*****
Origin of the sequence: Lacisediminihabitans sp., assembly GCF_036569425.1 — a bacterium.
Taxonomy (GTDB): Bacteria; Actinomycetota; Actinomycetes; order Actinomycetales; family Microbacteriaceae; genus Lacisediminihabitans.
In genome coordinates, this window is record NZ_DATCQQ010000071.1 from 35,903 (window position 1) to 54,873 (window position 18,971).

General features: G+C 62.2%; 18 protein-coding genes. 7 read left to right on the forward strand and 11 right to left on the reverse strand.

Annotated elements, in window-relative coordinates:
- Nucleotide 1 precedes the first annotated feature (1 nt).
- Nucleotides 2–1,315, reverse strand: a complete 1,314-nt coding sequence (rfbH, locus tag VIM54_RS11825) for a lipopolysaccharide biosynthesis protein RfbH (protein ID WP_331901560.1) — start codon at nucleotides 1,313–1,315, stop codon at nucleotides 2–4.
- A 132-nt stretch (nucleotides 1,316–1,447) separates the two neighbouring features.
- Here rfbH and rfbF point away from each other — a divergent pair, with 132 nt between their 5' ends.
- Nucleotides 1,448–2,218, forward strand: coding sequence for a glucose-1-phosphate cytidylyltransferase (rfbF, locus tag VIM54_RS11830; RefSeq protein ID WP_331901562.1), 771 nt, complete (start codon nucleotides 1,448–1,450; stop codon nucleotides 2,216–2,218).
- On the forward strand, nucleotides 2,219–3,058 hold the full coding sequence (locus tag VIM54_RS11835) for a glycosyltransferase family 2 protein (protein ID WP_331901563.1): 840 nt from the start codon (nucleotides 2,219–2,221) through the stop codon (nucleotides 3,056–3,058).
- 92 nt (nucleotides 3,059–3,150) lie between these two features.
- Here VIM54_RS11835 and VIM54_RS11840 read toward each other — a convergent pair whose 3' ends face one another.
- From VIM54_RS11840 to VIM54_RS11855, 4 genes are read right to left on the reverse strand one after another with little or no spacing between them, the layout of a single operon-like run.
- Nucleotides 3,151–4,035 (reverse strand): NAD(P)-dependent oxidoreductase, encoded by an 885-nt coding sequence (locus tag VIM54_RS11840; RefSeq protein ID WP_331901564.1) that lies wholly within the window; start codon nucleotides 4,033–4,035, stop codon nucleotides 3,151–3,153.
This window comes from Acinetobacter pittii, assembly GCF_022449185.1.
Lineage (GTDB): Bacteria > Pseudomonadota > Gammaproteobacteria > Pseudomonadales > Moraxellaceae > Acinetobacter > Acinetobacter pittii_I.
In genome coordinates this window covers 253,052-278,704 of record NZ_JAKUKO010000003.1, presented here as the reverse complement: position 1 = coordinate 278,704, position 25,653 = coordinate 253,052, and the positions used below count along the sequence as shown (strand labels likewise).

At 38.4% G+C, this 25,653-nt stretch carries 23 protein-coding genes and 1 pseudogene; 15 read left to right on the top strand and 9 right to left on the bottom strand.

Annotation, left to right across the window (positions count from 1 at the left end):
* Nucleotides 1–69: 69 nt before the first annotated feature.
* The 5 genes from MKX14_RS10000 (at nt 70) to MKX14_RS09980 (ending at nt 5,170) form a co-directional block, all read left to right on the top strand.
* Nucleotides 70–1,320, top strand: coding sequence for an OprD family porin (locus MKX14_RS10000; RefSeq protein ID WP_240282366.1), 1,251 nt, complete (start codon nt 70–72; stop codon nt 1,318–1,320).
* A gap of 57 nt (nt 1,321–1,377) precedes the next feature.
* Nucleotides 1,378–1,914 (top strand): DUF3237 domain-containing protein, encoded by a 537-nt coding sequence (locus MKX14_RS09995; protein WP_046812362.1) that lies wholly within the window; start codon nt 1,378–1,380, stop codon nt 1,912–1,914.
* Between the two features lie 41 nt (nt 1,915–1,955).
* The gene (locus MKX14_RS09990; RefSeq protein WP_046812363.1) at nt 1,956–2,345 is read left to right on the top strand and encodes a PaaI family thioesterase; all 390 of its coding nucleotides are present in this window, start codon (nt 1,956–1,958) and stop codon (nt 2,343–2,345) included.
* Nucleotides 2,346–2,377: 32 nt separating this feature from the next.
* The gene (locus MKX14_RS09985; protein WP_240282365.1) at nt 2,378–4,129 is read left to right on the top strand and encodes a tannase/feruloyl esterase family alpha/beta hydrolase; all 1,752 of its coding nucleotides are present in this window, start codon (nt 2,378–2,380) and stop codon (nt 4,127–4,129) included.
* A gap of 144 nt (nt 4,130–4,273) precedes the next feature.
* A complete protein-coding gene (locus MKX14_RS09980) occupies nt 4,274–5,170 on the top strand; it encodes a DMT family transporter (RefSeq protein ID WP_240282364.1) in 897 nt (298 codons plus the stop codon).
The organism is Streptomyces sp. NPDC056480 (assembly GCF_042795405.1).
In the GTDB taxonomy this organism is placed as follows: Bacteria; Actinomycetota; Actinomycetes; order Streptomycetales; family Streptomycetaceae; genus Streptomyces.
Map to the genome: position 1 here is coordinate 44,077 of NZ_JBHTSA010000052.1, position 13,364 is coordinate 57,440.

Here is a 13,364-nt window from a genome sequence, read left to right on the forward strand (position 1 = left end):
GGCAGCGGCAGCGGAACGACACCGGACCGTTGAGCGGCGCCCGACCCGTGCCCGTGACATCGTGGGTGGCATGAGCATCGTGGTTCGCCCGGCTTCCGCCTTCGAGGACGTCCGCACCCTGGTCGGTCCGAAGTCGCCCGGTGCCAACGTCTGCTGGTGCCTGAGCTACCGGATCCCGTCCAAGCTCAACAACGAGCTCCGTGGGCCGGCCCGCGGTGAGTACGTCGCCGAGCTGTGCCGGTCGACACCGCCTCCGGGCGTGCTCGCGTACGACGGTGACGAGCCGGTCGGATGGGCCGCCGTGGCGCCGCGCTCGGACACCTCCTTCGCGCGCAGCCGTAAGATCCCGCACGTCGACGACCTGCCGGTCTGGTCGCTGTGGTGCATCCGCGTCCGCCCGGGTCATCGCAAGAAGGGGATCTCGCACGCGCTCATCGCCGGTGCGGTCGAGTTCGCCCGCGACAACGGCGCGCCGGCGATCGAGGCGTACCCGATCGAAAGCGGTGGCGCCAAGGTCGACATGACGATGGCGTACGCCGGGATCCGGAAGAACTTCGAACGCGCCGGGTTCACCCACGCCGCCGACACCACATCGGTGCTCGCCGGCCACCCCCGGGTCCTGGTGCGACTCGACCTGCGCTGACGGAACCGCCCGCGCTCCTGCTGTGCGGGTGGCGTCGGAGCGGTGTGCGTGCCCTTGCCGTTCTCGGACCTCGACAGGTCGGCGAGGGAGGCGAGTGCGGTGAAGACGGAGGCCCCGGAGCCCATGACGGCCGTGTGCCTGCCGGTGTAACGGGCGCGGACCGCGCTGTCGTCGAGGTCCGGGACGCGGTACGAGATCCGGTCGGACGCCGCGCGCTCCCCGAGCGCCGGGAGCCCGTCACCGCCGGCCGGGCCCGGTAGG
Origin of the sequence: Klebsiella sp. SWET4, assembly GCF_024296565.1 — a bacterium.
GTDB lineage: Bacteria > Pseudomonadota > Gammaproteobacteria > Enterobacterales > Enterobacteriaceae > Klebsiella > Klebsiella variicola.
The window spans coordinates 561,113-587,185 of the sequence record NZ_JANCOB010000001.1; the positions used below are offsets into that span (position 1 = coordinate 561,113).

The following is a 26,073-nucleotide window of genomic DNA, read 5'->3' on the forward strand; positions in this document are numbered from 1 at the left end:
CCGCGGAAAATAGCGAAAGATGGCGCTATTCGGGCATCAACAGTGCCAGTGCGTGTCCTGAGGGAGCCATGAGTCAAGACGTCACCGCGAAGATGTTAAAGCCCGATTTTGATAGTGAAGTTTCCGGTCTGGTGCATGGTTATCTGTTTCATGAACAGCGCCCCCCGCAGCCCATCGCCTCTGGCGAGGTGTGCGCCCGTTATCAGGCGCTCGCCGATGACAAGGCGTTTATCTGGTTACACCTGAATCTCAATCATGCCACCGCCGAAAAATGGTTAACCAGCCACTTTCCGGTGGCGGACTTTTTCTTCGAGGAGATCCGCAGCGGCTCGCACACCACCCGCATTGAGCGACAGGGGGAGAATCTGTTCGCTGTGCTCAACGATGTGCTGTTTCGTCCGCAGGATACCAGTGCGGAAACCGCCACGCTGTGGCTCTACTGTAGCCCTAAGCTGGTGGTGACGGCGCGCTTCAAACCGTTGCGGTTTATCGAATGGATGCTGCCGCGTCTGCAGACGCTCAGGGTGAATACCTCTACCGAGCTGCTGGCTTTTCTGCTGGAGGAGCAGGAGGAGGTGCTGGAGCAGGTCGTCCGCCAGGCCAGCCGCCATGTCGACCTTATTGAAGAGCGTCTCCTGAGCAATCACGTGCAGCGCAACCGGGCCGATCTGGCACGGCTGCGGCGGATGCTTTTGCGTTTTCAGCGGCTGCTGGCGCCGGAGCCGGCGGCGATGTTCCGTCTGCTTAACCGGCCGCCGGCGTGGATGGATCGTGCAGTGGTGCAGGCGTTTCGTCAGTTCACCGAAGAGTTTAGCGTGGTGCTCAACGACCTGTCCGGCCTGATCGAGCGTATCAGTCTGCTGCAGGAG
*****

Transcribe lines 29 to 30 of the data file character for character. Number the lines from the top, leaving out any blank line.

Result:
* The gene (locus MKX14_RS09985; protein WP_240282365.1) at nt 2,378–4,129 is read left to right on the top strand and encodes a tannase/feruloyl esterase family alpha/beta hydrolase; all 1,752 of its coding nucleotides are present in this window, start codon (nt 2,378–2,380) and stop codon (nt 4,127–4,129) included.
* A gap of 144 nt (nt 4,130–4,273) precedes the next feature.